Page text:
Government may have yet another problem on their hands to go with the myriad of issues already plaguing the health sector, as nurses at the St Philip District Hospital say that they have had it up to their necks with poor working and environmental conditions at that aging facility.
This morning workers told Barbados TODAY that mold in the building has a number of staff members dealing with respiratory illnesses `and they are therefore calling on Government to step in and take urgent action. Some staff members complained that the situation, which has been ongoing for several years, has now come to a boil and they warned that staff is ready to take “stern action” if a solution is not found soon.
“The nurses are ready for action. Right now, we have set up a chat and the majority of the nurses are in this chat. We have got persons from the Occupational Health and Safety Department to come in and we also requested a visit from Environmental Health Department because every minute persons are having respiratory problems,” said a source close to the development, who did not want to be identified.
The source also explained that the matter has been brought to the attention of the National Union of Public Workers (NUPW). This morning the union confirmed that they are actively investigating the concerns of the nurses.
“In the building that we are working in, the roof persistently leaks. A technical team has been coming and they say that they have been fixing it but when the rain comes it leaks again. We have a lot of mold growing on walls and in the bathrooms, which means there is moisture,” the nurse said, adding that a recent test showed the presence of a fungal pathogen, acremonium (Cephalosporin) species, verticillium, scopulariopsis, paecilomyces, aspergillus, penicillin species.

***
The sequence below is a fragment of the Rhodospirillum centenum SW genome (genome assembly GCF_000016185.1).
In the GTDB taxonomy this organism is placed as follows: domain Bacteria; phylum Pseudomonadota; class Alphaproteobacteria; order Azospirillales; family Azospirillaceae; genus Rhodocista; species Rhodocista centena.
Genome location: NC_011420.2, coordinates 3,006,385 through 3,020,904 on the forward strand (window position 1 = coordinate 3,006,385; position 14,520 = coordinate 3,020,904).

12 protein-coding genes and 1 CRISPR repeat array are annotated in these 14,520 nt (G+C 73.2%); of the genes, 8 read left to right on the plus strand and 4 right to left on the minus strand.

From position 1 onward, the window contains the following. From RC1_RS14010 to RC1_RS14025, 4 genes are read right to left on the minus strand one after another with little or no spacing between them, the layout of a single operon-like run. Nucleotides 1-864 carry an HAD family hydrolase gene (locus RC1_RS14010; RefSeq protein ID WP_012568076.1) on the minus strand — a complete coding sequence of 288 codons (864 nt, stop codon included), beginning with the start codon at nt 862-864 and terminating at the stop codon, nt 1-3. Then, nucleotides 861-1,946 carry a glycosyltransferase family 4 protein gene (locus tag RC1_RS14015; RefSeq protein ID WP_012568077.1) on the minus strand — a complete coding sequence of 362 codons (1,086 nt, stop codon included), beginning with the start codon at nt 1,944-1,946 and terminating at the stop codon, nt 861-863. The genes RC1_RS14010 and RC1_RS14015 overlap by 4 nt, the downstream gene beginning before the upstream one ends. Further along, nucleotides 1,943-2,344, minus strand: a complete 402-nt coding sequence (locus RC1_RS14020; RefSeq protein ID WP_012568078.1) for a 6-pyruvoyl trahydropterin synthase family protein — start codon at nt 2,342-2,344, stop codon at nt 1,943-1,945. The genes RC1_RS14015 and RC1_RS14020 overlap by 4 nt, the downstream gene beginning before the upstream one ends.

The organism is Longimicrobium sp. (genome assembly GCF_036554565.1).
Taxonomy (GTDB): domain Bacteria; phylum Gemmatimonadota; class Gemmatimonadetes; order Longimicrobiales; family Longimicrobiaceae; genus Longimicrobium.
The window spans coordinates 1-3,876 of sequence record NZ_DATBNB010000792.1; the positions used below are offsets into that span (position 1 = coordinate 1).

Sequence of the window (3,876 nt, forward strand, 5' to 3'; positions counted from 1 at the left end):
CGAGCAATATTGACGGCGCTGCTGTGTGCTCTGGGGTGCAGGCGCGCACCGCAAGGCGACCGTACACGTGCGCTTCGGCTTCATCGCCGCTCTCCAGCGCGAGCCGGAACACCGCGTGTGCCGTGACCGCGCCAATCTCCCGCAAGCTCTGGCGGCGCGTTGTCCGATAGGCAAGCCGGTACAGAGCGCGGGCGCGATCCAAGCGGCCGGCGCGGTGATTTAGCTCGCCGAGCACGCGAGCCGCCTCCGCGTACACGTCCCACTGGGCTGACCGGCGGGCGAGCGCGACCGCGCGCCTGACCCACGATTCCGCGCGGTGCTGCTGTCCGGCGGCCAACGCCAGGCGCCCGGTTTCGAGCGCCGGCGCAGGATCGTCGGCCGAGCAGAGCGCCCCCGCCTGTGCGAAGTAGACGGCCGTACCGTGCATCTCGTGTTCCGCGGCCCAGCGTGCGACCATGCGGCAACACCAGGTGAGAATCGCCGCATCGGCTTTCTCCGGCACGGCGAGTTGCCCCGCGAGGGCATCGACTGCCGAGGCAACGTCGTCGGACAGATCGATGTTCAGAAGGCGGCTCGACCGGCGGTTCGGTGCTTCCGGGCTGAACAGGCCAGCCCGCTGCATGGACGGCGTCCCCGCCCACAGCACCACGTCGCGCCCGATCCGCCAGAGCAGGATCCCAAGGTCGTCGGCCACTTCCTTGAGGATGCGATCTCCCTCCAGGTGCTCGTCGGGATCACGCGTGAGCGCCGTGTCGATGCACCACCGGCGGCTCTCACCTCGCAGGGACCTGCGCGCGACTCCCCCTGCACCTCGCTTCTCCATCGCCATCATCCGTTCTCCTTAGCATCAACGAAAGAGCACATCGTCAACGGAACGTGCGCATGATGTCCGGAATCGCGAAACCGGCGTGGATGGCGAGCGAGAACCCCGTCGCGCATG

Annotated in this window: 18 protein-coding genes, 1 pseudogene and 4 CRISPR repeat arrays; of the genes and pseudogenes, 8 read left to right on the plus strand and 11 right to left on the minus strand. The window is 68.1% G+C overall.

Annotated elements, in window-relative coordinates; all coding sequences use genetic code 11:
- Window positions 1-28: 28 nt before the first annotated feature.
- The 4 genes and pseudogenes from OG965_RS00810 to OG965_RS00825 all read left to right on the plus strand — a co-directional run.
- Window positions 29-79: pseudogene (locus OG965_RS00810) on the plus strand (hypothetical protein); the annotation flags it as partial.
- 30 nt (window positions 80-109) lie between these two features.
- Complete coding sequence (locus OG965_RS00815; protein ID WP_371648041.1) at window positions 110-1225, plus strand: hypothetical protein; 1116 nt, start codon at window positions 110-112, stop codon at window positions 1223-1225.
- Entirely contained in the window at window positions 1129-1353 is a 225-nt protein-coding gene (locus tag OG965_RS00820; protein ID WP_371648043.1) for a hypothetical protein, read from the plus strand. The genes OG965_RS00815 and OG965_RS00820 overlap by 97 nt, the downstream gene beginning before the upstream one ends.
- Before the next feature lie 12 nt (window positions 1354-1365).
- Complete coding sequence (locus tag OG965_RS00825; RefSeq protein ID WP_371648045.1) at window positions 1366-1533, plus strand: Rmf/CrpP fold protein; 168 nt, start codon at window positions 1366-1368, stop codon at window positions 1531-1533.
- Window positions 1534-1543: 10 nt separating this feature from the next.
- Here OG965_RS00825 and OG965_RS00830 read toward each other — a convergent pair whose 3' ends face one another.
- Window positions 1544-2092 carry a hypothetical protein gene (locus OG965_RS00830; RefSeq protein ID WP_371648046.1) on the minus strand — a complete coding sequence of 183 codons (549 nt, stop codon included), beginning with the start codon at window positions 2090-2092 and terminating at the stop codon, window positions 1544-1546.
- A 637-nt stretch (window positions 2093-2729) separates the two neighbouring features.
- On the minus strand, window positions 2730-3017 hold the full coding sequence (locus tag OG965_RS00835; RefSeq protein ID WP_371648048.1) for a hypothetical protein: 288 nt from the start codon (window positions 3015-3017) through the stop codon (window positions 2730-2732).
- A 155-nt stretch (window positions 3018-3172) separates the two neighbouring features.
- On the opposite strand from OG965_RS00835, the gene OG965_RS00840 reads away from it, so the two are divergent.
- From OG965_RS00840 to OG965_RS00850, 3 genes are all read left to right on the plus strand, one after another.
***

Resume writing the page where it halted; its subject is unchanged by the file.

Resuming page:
The source added, “The building has been crumbling over time. Parts of the second level are falling in all of the time. We had lots of termites and when the pest control company came in, they could not drill for fear that they would further compromise the structural integrity of the building. They are constantly patching and patching. We have parts of the floors raising up and as we push the trollies you have liquid spilling.”
Apart from the structural issues, nurses are complaining of being severely short-staffed, telling Barbados TODAY that their ability to properly care for patients is being severely hampered by the lack of manpower and the lack of equipment. It was further revealed that due to the workload, nurses have been consistently suffering muscular skeletal injuries.
“We have a staffing issue and this is a concern because before we used to have a lot of ambulant [patients able to move around] but now we have a lot of dementia patients and there is no one to help lift these patients. No one seems able to source hoist lifts and all of the nurses are complaining of muscular skeletal injuries. The nurses are always in pain and most of them have identical issues. We all live at different places, so if the identical injuries are manifesting across the board then it must be work-related,” another staff member said, noting that most persons were complaining of pain along the sternum and in the left shoulder.
The source added, “We now have 16 patients on smaller wards and 28 on the bigger one and most of the time there are two nurses on a shift on the smaller wards but now because of shortages, there is one nurse on those smaller wards on a given shift.”
When Barbados TODAY visited the health facility, members of the hospital administration declined to comment and asked that all queries be directed to the Ministry of Health. Several attempts were also made to contact Minister of Health Lieutenant Colonel Jeffrey Bostic but those were unsuccessful.